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Are free-living bacteria optimized by natural selection?



Deleterious alleles are frequent, even though N * s >> 1 and even with recombination (To make up for the small number of individuals N, rates and fitness effects are are 10e3 faster than is realistic.)

Free-living bacteria are usually thought to have large effective population sizes, and so tiny selective differences can drive their evolution. However, because recombination is infrequent, “background selection” against slightly deleterious alleles should reduce the effective population size (Ne) by orders of magnitude. For example, for a well-mixed population with 1012 individuals and a typical level of homologous recombination (r/m = 3, i.e., nucleotide changes due to recombination [r] occur at 3 times the mutation rate [m]), we predict that Ne is <107. An argument for high Ne values for bacteria has been the high genetic diversity within many bacterial “species,” but this diversity may be due to population structure: diversity across subpopulations can be far higher than diversity within a subpopulation, which makes it difficult to estimate Ne correctly. Given an estimate of Ne, standard population genetics models imply that selection should be sufficient to drive evolution if Ne × s is >1, where s is the selection coefficient. We found that this remains approximately correct if background selection is occurring or when population structure is present. Overall, we predict that even for free-living bacteria with enormous populations, natural selection is only a significant force if s is above 10e7 or so.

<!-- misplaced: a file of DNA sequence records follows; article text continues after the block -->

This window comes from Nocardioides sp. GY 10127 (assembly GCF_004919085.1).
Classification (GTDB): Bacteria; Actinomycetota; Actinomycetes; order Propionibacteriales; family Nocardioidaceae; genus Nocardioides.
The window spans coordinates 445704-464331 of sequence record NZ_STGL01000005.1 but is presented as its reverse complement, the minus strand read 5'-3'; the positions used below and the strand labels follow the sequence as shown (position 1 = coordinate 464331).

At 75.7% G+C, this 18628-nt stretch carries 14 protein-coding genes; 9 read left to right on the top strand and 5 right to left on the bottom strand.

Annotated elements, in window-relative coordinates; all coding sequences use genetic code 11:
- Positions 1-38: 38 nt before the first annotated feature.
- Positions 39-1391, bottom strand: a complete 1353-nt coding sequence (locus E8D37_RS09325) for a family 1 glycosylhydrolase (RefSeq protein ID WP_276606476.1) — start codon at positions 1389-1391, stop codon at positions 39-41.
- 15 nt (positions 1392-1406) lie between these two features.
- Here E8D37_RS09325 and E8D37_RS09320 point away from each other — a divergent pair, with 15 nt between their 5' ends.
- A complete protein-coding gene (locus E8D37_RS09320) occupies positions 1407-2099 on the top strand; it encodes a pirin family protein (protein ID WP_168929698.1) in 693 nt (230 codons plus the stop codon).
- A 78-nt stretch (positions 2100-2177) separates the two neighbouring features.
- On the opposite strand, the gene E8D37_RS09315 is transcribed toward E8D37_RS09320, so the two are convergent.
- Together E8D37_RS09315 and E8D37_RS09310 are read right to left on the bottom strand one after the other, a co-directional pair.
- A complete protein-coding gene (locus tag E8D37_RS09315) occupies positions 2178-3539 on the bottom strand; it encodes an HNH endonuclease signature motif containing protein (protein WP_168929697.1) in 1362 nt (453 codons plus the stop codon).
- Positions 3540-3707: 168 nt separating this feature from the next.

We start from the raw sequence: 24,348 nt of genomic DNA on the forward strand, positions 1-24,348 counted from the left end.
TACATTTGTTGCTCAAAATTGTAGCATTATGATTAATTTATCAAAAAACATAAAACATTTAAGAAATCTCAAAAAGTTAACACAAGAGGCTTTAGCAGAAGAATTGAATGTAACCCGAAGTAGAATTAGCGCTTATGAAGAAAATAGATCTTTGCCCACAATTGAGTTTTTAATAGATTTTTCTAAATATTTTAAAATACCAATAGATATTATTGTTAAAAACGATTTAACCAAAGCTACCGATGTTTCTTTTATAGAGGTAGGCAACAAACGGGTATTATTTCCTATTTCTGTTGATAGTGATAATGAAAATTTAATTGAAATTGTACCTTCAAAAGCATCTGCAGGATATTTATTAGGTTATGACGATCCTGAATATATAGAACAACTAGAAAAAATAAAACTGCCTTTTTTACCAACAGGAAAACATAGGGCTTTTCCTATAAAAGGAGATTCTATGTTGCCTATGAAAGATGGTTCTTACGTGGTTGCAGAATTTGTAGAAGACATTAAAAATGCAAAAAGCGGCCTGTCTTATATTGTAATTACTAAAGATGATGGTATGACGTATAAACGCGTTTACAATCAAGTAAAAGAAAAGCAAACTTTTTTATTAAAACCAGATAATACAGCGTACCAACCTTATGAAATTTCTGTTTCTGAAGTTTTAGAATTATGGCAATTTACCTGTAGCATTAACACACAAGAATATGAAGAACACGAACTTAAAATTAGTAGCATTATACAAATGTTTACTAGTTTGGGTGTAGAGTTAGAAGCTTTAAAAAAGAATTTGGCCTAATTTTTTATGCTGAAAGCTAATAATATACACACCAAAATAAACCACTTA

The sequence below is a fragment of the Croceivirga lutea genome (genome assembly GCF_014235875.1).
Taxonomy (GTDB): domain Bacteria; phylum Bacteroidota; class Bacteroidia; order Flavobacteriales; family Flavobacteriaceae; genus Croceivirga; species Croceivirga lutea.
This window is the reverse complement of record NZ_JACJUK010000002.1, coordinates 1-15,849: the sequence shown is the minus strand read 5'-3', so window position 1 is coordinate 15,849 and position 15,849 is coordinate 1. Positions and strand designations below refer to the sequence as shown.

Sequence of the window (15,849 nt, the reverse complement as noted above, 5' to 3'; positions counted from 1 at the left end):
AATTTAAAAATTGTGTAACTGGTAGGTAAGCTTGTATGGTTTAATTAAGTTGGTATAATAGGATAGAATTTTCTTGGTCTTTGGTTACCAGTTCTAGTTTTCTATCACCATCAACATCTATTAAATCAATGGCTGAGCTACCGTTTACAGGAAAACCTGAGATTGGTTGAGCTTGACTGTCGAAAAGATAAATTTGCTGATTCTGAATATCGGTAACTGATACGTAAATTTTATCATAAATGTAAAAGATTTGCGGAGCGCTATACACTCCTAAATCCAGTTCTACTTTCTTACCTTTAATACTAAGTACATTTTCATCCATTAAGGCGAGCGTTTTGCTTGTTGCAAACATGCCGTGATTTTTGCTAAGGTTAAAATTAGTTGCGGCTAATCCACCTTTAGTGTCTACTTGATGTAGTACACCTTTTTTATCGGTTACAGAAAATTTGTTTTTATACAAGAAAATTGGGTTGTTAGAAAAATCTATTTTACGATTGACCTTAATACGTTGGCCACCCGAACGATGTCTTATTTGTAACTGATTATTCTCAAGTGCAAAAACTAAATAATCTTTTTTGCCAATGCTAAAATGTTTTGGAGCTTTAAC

Price, MN, Arkin, AP. Weakly deleterious mutations and low rates of recombination limit the impact of natural selection on bacterial genomes (2015)mBio, doi: 10.1128/mBio.01302-15